1. Great insight! There will definitely be parties who are keen to provide NRG liquidity to those that wish to collateralize their trades.

  2. This would obviously be dependent on the method in which the liquidity provider and the maker/taker interact with them. But this is definitely a cool idea.

  3. Very cool, just remember that this still does require trust in the liquidity provider.

Overall, these ideas are great and will be useful to onboard users who are willing to trust in third parties. This is not always a bad thing, especially if the trust system is orchestrated in the right way (legal ramifications for bad actions). However when it comes to the protocol level, introducing trust is dangerous.

3 Likes
#8

Yeah I am actually thinking if there is a way to realize all this via on chain logic - smart contract, without needing to trust anyone. In fact, anyone can become the liquidity provider by “staking” their NRG and various asset into this smart contract.

Yes I understand we shouldn’t introduce the complexity into the protocol level, I guess this is to be done by community as a de-Fin project, ride on top of blockcollider multichain.

4 Likes
#9

The idea of collateralizing to ensure incentives are aligned is obviously supported by us. It would be interesting to have a decentralized liquidity/insurance provider where users can submit assets to that pool and earn some sort of interest by loaning out those assets on a needs basis. This obviously has to be fleshed out more, as there are extreme events where users could abuse this by fulfilling only one half of their own trades and constantly receive compensation from the insurance provider.

I think this is a great discussion for exploration/debate - what would be the best method of providing liquidity to the market as an on-boarding tool.

2 Likes
#10

So I’ve been thinking about this as well. Borderless in its initial state is a collateral based exchange.

The evolution of Borderless or even someone else who might develop an exchange using the multichain is the creation of metacontracts that span all the different chains. The smart contracts on each chain act as order books and act to verify, rather than an intermediary insurer.

Of course it has some hiccups. What about latency? What’s aggregating this into a seamless UI? Would it be better by locking up assets on one chain and getting tokens newly created on eth for example and use that as the exchange? Much like what wanchain proposes.

I feel there are probably a lot of little things that will make these solution not as holistic as I imagine, but it would be a good exercise to see what the best exchange leveraging a multichain actually looks like.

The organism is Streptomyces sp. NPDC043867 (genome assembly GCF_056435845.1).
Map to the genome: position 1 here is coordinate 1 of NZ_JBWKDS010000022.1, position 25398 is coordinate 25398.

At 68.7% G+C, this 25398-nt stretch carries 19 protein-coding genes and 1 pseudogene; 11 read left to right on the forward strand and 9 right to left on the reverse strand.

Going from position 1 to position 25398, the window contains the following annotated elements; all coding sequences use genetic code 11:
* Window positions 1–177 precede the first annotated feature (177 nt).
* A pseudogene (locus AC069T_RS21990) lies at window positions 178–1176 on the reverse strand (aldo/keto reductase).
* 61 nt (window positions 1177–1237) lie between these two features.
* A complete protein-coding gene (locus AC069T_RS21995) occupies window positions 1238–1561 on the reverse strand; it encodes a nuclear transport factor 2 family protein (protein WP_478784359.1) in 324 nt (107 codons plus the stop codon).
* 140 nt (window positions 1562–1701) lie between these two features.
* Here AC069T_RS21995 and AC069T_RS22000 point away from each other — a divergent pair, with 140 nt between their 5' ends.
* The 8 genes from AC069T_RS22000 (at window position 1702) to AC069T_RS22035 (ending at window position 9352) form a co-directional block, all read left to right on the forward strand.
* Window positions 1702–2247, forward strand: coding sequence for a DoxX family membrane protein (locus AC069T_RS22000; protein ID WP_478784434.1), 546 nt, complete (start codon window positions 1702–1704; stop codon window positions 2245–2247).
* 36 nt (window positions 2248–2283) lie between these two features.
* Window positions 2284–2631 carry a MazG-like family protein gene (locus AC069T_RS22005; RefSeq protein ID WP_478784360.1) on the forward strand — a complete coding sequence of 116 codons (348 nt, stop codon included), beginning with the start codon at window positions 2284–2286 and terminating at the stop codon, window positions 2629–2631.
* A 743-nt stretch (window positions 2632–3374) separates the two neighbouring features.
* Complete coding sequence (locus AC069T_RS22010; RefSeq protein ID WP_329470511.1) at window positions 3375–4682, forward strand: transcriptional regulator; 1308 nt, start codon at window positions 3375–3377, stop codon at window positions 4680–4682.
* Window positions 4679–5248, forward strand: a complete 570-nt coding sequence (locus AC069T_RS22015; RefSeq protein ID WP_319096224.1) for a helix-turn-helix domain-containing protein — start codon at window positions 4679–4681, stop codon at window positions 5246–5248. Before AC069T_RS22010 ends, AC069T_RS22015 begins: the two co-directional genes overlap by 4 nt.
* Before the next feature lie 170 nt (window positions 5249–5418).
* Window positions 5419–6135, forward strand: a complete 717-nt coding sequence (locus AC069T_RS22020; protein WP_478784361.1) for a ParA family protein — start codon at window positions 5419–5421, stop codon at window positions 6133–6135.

2 Likes
#11

Agreed, all kinds of models will have compromises of some kind. But having users being able choose what model fits their needs is much better than forcing them into models where they have little/no say.

3 Likes
#12

Here goes an ignorant comment. I was just thinking if there is no other way to avoid collateral.

In the case of coins on blockchains with smart contracts, wouldn’t it be possible to set up smart contracts in each of those chains to freeze the funds until the trade has been agreed? Then, after the trade, rovers would need to interact with those smart contracts to unfreeze the funds and send them to the right person.

1 Like
#13

This is what I meant by a multichain exchange, where the smart contracts are the order books and act as escrow. I believe there does need to be a natural evolution to this state for greater throughput.

I’m not technical enough to know if there are any pitfalls to that. @davidthamwf could probably contribute a little here.

#14

What was mentioned by @Codonyat was essentially atomic swap. It requires both parties to be online when the swap happen and / or it requires a certain degree of similarity between the chains. I think Borderless work without needing those pre-requisites in place.

#15

Also I think that the Borderless client software as it is will for sure include the “honest” logic to send fund and fulfill the trade when counterparty done their part, in an automated way, (rover observe transaction, if the required transaction happened and confirm on multichain, Borderless client comply and send our part of fund over, etc.)

The collateral is just to guard against unforeseen “hacks” as Borderless is open source and there is no way to stop any malicious user to try to modify the software and exploiting it.

Correct me if I am wrong @multichain

3 Likes